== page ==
Sri Lanka Law Reports
(1980) 2 Sri L.R.
court but also the principles of law relevant to this matter. Such a finaldecision cannot and must not be taken at an inquiry into anapplication for an interim injunction, the nature and the scope ofwhich is, as set out by the principles referred to earlier, very limited.
On a consideration of the averments set out in the plaint and theexhibits annexed to the plaint and those items of oral evidence led atthe inquiry, and referred to earlier, it appears to me that there is aserious question to be tried at the trial and that this is not a case wherethe material available to the learned District Judge, at the time the orderin question was made, showed unmistakably that there was “no casefor an injunction at all” (31 N.L.R. p. 33) or even “that there is probablyno right of the plaintiff which can be violated” (67 N.L.R. p. 448).
The views expressed by the learned District Judge in his orderdated 22.6.78, referred to earlier, show that the learned DistrictJudge has arrived at a finding on the main and the most crucialmatter in which the parties are at variance, viz: whether clause (3) ofthe document “D” referred to earlier, constituted a restraint on therespondent's freedom of employment, and, if so, whether suchrestriction is reasonable. Such a decision, to say the least, is not onlypremature, but also unfair particularly by the employer who would nothave placed at such an inquiry all the evidence which he would haveplaced at the trial itself.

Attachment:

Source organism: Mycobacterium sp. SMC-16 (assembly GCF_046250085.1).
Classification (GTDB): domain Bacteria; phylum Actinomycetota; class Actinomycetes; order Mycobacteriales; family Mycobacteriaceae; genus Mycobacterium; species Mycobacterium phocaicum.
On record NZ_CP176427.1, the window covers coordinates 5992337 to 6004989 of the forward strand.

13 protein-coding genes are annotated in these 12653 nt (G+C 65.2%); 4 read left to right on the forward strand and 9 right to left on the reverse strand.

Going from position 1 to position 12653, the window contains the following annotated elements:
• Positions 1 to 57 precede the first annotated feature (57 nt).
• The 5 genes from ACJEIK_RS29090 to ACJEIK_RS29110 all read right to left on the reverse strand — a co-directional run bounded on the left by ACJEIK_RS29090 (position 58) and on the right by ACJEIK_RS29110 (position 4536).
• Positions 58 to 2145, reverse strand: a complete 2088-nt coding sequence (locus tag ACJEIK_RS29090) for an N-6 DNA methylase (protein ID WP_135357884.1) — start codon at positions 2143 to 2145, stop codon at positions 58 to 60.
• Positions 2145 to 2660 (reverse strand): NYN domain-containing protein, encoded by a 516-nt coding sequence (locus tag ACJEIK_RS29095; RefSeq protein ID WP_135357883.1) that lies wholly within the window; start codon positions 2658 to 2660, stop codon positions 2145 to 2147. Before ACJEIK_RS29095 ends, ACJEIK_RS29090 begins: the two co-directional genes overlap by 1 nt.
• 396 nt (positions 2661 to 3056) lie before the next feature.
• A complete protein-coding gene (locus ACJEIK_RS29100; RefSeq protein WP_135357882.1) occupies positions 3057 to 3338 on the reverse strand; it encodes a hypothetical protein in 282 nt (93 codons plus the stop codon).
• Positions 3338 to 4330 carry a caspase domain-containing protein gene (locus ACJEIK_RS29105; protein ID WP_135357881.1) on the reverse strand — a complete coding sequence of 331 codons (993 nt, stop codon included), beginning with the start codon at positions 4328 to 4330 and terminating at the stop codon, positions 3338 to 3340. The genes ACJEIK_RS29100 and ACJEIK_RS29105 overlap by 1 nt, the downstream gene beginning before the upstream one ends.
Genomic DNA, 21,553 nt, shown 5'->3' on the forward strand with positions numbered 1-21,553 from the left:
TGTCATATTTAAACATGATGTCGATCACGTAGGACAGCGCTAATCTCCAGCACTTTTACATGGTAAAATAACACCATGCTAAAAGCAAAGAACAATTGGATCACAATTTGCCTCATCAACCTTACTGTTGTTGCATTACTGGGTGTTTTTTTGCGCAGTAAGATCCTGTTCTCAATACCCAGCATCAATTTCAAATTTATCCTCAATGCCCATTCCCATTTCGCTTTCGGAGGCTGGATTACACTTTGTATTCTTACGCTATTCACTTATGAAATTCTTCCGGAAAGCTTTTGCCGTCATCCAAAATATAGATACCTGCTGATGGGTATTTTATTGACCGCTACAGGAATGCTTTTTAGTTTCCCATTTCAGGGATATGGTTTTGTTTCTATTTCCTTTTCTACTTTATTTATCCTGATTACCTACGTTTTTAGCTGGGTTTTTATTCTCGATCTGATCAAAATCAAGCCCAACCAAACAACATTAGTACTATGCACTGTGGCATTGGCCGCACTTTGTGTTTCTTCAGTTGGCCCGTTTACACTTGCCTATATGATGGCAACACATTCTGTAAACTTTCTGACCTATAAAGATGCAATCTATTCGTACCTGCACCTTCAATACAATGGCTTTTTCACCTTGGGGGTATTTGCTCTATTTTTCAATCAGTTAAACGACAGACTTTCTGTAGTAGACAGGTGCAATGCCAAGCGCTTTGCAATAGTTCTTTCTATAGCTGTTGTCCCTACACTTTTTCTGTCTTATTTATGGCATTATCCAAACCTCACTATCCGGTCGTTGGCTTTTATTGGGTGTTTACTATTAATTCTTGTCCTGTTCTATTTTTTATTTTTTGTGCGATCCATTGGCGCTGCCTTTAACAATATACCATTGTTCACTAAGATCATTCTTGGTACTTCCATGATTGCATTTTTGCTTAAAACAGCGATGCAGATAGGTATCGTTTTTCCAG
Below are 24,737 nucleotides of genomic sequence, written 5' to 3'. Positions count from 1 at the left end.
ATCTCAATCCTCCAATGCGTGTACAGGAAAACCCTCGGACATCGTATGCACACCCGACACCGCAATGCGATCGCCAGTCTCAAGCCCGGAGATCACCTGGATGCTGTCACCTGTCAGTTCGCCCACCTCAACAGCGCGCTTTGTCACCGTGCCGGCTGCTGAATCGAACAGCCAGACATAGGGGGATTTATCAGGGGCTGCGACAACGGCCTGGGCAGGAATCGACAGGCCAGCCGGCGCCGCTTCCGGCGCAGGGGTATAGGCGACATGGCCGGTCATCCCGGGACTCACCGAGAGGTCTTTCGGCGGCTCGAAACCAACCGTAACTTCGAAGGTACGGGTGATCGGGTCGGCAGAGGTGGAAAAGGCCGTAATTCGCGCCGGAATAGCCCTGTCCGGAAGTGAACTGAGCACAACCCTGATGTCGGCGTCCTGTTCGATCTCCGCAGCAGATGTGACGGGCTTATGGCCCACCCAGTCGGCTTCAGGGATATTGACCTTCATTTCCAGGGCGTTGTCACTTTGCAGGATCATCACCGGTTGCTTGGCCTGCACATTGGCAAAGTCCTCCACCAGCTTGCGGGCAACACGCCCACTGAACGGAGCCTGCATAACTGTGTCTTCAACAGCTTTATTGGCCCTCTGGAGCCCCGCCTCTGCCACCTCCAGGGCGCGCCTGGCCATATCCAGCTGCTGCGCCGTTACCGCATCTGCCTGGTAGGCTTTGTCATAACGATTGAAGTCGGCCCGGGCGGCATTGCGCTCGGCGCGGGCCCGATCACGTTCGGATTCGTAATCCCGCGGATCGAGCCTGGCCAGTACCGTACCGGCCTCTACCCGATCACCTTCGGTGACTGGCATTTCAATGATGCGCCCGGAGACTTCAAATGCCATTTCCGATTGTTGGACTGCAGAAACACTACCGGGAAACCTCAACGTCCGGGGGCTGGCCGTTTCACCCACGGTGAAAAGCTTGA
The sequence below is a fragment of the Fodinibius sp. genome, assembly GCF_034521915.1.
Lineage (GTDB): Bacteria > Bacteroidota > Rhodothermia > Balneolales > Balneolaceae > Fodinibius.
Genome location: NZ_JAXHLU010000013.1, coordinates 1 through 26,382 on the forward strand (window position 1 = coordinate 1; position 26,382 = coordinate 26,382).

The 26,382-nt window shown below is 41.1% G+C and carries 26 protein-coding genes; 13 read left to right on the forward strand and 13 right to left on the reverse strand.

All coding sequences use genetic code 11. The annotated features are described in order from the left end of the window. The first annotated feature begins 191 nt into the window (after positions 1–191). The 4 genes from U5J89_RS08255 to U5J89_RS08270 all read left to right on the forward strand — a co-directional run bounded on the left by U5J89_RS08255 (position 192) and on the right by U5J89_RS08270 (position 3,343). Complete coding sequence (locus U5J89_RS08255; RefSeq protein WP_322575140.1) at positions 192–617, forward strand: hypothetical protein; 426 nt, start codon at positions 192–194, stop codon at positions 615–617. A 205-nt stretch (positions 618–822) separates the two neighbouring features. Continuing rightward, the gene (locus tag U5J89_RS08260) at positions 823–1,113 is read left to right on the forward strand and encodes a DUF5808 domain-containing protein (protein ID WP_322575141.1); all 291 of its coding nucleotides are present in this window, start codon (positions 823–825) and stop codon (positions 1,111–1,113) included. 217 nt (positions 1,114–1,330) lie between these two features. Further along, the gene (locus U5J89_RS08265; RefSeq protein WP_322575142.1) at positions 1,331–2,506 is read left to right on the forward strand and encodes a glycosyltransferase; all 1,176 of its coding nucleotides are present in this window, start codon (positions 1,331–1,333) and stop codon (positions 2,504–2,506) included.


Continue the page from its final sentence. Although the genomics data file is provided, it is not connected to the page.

I shall now proceed to consider whether the balance ofconvenience lies in favour of granting or refusing the interiminjunction. This principle has been discussed by Lord Diplock atpage 510 (f to i) in the judgment in the American Cyanamid case(supra). In the local case of Yakkaduwe Sri Pragnarama Thero v.Minister of Education}'® (H.N.G.) Fernando, C.J. too considered thisprinciple. The loss which the respondent would sustain in the eventof his ultimately succeeding at the trial, if he were now restrained byan interim injunction, would, in my opinion, be adequately met by anorder for damages against the Petitioner. The extent of any such losssustained by the respondent is capable of determination with nearprecision. It would, on the other hand, be very difficult to assess thedamages that would and could have been suffered by the Petitioneras a result of the respondent’s continuance of what he is beingsought to be prevented from doing, if the Petitioner was to succeedin establishing its rights at the trial.